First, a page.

The well-trodden genre of the high-school comedy certainly seems like a strange area for the illusive, often difficult-to-define mumblecore subgenre to trawl into, but Azael Jacobs’ Terri, one such film, strangely succeeds with it. While neither ultra low-fi nor packed with non-professional actors, the film, much like the last major entry into the movement, the Duplass Brothers’ devilishly funny Cyrus (which also starred John C. Reilly), is well-produced and superbly acted, perhaps dictating a change in trends for the cinematic curiosity (or perhaps it’s just another fluke).
While the early glimpses at overweight social outcast Terri (Jacob Wysocki) might suggest this to be little more than a conventional comic drama about how unfair high school can be, Jacobs’ film is actually a far more self-aware, even postmodern stab at the subgenre. Instead of focusing on Terri’s awkward encounters with his classmates – though this does occur – it instead hinges on a more insular examination of our protagonist’s peculiar lifestyle. Its success is the result of a curious – and curiously good – central portrayal; we know Wysocki, with his deep voice and mature tone, is not 15 years old (he’s 21), but it doesn’t matter. Without the self-conscious precociousness that made films like Juno irritating and emotionally impenetrable despite a script with inherent worthiness, Terri is instead able to make of its titular protagonist a relatable, likeable individual rather than an ambling, sorry-for-himself loner, even if he does wear pyjamas everywhere for no particular reason.
A slow, brooding start introduces us to the isolation of Terri’s home life, where he lives with his Alzheimer’s-afflicted uncle James (Creed Bratton), but things really lift off once John C. Reilly shows up as Mr. Fitzgerald, the Assistant Principal at Terri’s school who juggles roles as pseudo-authoritarian and quasi-therapist for the school’s downtrodden kids. Reilly again reminds that while he’s best known as a wild comic force, he can rein it in when needed, and here, as with Cyrus, delivers an appropriately muted performance for a film with less-zany aspirations than his commercial Hollywood fare.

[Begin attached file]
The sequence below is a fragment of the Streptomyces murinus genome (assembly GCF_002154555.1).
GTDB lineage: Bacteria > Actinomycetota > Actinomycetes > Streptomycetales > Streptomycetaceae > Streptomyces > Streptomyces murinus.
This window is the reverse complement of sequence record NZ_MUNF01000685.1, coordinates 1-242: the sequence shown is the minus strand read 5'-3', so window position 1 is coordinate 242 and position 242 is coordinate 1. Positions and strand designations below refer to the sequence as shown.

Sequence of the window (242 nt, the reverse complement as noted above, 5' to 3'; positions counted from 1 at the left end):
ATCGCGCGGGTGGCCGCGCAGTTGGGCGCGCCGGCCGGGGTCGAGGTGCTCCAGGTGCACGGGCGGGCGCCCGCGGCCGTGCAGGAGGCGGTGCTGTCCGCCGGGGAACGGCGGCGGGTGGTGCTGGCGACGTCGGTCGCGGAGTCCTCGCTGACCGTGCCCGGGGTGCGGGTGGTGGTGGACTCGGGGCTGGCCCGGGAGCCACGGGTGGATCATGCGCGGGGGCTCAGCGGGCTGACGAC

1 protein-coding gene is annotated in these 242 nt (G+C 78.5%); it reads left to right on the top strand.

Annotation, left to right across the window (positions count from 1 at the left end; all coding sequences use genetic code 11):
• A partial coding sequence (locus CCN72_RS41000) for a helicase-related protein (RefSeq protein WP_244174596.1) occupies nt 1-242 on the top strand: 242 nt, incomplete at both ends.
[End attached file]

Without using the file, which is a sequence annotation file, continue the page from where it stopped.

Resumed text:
While Terri definitely traces along some lines we’ve seen before – his P.E. teacher picks on him, and other kids think he’s a dumb lug – it manages to distinguish itself primarily because Terri seems acutely aware of the methodology of the prototypical high school film, and resents becoming subject to its prejudices. He recognises the principal is trying to treat him as one of the oddballs you might see skulking around in the background of just about any film set in a school when, really, Terri is just misunderstood.
Things are without question at their best when Reilly and Wysocki are simply riffing off each other while sitting in an office; the dialogue is swathed in some deep, though rarely heavy, humanism, especially a mid-film discussion between the two about Fitzgerald’s terminally ill secretary, a brief exchange which packs in more honesty than most films do in their entirety. Reilly completely knocks it out of the park, while newcomer Wysocki isn’t far behind with a turn which is wholly sympathetic while avoiding clichés and trite sentiment. Creed Bratton also firmly delivers as Terri’s uncle, with appearances judiciously-sparse enough that his illness doesn’t come off as manipulatively-placed or excessive.
It very nearly seems to lose its edge when, for a film so keen on exposing the disingenuousness at the heart of human nature, it posits an unlikely romance between the odd protagonist and a cute classmate named Heather (Olivia Crocicchia), but it ultimately sticks to the subversion prior and ends on a touching, and more importantly, true note about how kids and adults really aren’t all that dissimilar once the fog of high school clears.
A winningly understated performance from John C. Reilly and a potentially star-making turn from lead Jacob Wysocki help place Terri’s firm finger on the pulse of the often senselessly cruel high school experience.
Terri has no UK release date set according to IMDB.
This article was first posted on October 20, 2011